Development of roadway link screening criteria for microscale carbon monoxide and particulate matter conformity analyses through application of classification tree model
MetadataShow full item record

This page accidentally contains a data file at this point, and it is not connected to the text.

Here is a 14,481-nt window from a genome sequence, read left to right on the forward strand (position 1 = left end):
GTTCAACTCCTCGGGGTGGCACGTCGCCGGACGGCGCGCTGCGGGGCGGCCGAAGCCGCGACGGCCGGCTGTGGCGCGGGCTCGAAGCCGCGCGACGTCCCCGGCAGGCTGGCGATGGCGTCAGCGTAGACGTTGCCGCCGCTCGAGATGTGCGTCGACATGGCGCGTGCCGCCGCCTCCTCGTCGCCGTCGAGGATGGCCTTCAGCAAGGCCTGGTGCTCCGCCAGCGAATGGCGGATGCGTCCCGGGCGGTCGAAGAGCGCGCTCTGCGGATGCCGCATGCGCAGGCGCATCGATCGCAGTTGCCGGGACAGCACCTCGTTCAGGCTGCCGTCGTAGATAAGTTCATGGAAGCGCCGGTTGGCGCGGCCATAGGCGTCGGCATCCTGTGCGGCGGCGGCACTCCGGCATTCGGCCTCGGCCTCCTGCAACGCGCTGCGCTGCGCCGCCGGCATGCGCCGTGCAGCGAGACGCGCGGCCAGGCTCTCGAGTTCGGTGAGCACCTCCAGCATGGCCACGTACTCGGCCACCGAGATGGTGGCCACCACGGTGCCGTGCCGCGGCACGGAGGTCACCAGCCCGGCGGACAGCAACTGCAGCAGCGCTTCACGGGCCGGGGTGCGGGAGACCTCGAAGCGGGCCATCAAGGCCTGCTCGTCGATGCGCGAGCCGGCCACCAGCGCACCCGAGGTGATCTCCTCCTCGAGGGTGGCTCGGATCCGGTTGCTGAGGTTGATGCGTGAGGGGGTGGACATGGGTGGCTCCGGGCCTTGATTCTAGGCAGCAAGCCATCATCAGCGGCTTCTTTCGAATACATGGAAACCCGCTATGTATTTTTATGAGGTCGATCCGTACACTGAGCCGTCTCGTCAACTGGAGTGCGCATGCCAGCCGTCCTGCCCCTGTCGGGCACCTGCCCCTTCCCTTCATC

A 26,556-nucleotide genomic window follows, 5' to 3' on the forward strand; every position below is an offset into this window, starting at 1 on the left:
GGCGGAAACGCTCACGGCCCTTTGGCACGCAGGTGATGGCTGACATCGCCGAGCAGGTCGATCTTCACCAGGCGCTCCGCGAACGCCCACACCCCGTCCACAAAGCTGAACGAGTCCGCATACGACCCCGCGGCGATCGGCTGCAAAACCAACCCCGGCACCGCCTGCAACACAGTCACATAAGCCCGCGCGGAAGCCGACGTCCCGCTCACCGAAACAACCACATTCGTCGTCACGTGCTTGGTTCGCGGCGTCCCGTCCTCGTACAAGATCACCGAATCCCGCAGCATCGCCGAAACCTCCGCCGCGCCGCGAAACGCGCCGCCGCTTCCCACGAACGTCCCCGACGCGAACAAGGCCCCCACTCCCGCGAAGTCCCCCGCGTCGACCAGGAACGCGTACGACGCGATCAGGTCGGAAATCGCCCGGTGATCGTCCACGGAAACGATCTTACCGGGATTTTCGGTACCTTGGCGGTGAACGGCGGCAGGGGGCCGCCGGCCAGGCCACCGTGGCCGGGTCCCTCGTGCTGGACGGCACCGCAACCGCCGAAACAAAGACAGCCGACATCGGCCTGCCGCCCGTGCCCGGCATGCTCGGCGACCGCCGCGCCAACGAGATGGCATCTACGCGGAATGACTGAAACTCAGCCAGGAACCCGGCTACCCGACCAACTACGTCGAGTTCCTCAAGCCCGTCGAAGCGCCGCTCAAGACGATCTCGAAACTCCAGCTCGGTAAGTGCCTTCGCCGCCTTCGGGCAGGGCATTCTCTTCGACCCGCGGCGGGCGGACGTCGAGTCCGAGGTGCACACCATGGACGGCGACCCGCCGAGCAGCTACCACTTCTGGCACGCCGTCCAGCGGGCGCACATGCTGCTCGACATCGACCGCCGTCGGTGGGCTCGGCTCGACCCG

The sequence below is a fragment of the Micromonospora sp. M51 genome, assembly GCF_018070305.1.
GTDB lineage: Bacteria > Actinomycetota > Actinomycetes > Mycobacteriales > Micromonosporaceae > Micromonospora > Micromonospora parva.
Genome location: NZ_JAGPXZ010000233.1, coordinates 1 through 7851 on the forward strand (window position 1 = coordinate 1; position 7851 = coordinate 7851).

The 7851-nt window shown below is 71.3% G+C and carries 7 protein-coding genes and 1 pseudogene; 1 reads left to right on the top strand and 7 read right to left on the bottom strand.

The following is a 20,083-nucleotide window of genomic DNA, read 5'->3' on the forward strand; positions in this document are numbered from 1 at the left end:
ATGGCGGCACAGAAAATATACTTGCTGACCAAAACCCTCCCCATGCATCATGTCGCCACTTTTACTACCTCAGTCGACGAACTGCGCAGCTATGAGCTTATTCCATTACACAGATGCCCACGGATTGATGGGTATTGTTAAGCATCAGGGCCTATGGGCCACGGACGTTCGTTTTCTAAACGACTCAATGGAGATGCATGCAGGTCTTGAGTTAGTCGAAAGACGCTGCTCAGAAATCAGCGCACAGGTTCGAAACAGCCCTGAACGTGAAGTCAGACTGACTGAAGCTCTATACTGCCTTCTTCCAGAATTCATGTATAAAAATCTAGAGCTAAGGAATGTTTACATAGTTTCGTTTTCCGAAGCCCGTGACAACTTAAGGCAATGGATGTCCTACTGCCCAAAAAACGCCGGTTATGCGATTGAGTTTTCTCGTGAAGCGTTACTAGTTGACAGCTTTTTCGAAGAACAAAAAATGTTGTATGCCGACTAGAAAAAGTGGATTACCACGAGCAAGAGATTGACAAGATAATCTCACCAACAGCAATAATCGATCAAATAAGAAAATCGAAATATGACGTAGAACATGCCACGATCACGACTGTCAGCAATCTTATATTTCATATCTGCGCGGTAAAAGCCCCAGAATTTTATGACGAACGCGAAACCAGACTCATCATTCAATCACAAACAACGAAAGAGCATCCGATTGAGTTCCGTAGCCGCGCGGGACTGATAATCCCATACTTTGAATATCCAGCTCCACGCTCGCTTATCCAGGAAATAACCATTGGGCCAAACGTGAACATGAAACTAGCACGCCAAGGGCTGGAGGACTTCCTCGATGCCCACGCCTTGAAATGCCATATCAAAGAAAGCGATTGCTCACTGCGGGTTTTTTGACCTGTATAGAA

The impacts of emissions sources of carbon monoxide and particulate matter pollution levels for projected level conformity assessment and National Environmental Policy Act (NEPA) analyses are usually estimated through computer-aided models. Because of the involvement and interaction of a large number of variables that affect formation of CO and PM hot spots, exhaustive impact assessment studies can be time consuming. This is especially true for complex urban projects consisting of numerous roadways whose potential CO and PM impacts on surrounding neighborhoods must be disclosed. A highway project may consist of hundreds of roadway links, therefore undertaking project level conformity analysis without screening tools can be computationally resource intensive. CALINE4, a line source emission modeling tool, is used to predict downwind CO and PM concentrations for various receptors to generate a learning dataset for development of screening rules. This research has developed statistical screening criteria based on Classification and Regression Tree modeling that can be used to eliminate those links from the CALINE4 analysis whose contribution of pollutant concentration to a particular receptor site are insignificant. For the purpose of this study, any link that contributes a concentration of 0 ppm of CO or 0 µg/m3 of PM to a particular receptor site is termed insignificant for the corresponding pollutant. The model uses seven predictor variables, namely wind speed, wind directional variability, linear emission flux, link length and receptor polar coordinates. Response vector has two classes of pollutant concentrations namely significant and insignificant which are obtained by conversion of numerical values of pollutant concentration according to above mentioned criterion, thereby converting a regression problem into categorical or classification problem. The developed rules based on constructed model were validated through test samples and can be applied to future dataset to classify and screen out the insignificant links in highway planning analyses. The screening tool also allows analysts to prepare gridded pollution concentration predictions for use in environmental justice analyses.